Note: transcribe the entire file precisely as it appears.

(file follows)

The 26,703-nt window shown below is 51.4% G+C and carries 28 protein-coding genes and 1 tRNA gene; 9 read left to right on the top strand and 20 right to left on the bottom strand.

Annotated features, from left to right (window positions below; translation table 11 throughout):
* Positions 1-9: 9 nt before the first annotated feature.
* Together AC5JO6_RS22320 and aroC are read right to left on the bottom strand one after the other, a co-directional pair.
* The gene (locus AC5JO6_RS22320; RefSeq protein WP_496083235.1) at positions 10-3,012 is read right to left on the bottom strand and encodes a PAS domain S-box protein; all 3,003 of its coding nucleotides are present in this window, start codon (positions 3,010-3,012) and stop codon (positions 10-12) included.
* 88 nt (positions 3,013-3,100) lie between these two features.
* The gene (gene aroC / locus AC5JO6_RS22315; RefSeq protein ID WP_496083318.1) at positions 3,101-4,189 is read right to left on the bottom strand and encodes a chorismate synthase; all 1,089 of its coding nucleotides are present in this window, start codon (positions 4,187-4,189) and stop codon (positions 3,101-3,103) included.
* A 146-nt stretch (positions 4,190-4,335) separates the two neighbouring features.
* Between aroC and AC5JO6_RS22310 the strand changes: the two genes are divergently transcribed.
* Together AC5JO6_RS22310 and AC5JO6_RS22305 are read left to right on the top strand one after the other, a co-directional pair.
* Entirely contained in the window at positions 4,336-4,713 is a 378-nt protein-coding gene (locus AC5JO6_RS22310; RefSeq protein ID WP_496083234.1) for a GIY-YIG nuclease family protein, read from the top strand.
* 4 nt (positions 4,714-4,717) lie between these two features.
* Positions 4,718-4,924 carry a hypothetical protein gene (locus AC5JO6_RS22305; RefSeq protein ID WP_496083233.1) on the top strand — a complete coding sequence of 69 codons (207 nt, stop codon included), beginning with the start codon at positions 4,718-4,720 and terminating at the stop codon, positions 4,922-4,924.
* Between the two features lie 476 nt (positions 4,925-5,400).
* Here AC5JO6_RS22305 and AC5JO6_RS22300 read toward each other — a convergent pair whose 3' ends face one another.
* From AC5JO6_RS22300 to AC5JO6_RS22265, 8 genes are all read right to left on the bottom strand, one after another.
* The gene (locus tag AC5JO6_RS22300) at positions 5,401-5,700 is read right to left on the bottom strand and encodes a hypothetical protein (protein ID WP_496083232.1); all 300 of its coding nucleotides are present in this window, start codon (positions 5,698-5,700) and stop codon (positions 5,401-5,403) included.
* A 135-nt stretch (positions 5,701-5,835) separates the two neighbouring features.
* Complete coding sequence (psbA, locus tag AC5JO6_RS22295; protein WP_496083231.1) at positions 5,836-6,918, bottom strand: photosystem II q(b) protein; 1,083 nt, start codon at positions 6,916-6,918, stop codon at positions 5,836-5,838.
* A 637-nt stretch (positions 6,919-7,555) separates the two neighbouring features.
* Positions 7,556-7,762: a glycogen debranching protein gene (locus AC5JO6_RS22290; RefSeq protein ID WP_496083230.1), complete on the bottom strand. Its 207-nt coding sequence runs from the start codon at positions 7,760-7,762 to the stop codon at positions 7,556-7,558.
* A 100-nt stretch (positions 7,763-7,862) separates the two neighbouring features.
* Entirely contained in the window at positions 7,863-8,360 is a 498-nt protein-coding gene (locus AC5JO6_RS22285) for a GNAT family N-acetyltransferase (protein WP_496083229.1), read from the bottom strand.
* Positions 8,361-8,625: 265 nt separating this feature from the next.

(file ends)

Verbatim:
The 26,703-nt window shown below is 51.4% G+C and carries 28 protein-coding genes and 1 tRNA gene; 9 read left to right on the top strand and 20 right to left on the bottom strand.

Annotated features, from left to right (window positions below; translation table 11 throughout):
* Positions 1-9: 9 nt before the first annotated feature.
* Together AC5JO6_RS22320 and aroC are read right to left on the bottom strand one after the other, a co-directional pair.
* The gene (locus AC5JO6_RS22320; RefSeq protein WP_496083235.1) at positions 10-3,012 is read right to left on the bottom strand and encodes a PAS domain S-box protein; all 3,003 of its coding nucleotides are present in this window, start codon (positions 3,010-3,012) and stop codon (positions 10-12) included.
* 88 nt (positions 3,013-3,100) lie between these two features.
* The gene (gene aroC / locus AC5JO6_RS22315; RefSeq protein ID WP_496083318.1) at positions 3,101-4,189 is read right to left on the bottom strand and encodes a chorismate synthase; all 1,089 of its coding nucleotides are present in this window, start codon (positions 4,187-4,189) and stop codon (positions 3,101-3,103) included.
* A 146-nt stretch (positions 4,190-4,335) separates the two neighbouring features.
* Between aroC and AC5JO6_RS22310 the strand changes: the two genes are divergently transcribed.
* Together AC5JO6_RS22310 and AC5JO6_RS22305 are read left to right on the top strand one after the other, a co-directional pair.
* Entirely contained in the window at positions 4,336-4,713 is a 378-nt protein-coding gene (locus AC5JO6_RS22310; RefSeq protein ID WP_496083234.1) for a GIY-YIG nuclease family protein, read from the top strand.
* 4 nt (positions 4,714-4,717) lie between these two features.
* Positions 4,718-4,924 carry a hypothetical protein gene (locus AC5JO6_RS22305; RefSeq protein ID WP_496083233.1) on the top strand — a complete coding sequence of 69 codons (207 nt, stop codon included), beginning with the start codon at positions 4,718-4,720 and terminating at the stop codon, positions 4,922-4,924.
* Between the two features lie 476 nt (positions 4,925-5,400).
* Here AC5JO6_RS22305 and AC5JO6_RS22300 read toward each other — a convergent pair whose 3' ends face one another.
* From AC5JO6_RS22300 to AC5JO6_RS22265, 8 genes are all read right to left on the bottom strand, one after another.
* The gene (locus tag AC5JO6_RS22300) at positions 5,401-5,700 is read right to left on the bottom strand and encodes a hypothetical protein (protein ID WP_496083232.1); all 300 of its coding nucleotides are present in this window, start codon (positions 5,698-5,700) and stop codon (positions 5,401-5,403) included.
* A 135-nt stretch (positions 5,701-5,835) separates the two neighbouring features.
* Complete coding sequence (psbA, locus tag AC5JO6_RS22295; protein WP_496083231.1) at positions 5,836-6,918, bottom strand: photosystem II q(b) protein; 1,083 nt, start codon at positions 6,916-6,918, stop codon at positions 5,836-5,838.
* A 637-nt stretch (positions 6,919-7,555) separates the two neighbouring features.
* Positions 7,556-7,762: a glycogen debranching protein gene (locus AC5JO6_RS22290; RefSeq protein ID WP_496083230.1), complete on the bottom strand. Its 207-nt coding sequence runs from the start codon at positions 7,760-7,762 to the stop codon at positions 7,556-7,558.
* A 100-nt stretch (positions 7,763-7,862) separates the two neighbouring features.
* Entirely contained in the window at positions 7,863-8,360 is a 498-nt protein-coding gene (locus AC5JO6_RS22285) for a GNAT family N-acetyltransferase (protein WP_496083229.1), read from the bottom strand.
* Positions 8,361-8,625: 265 nt separating this feature from the next.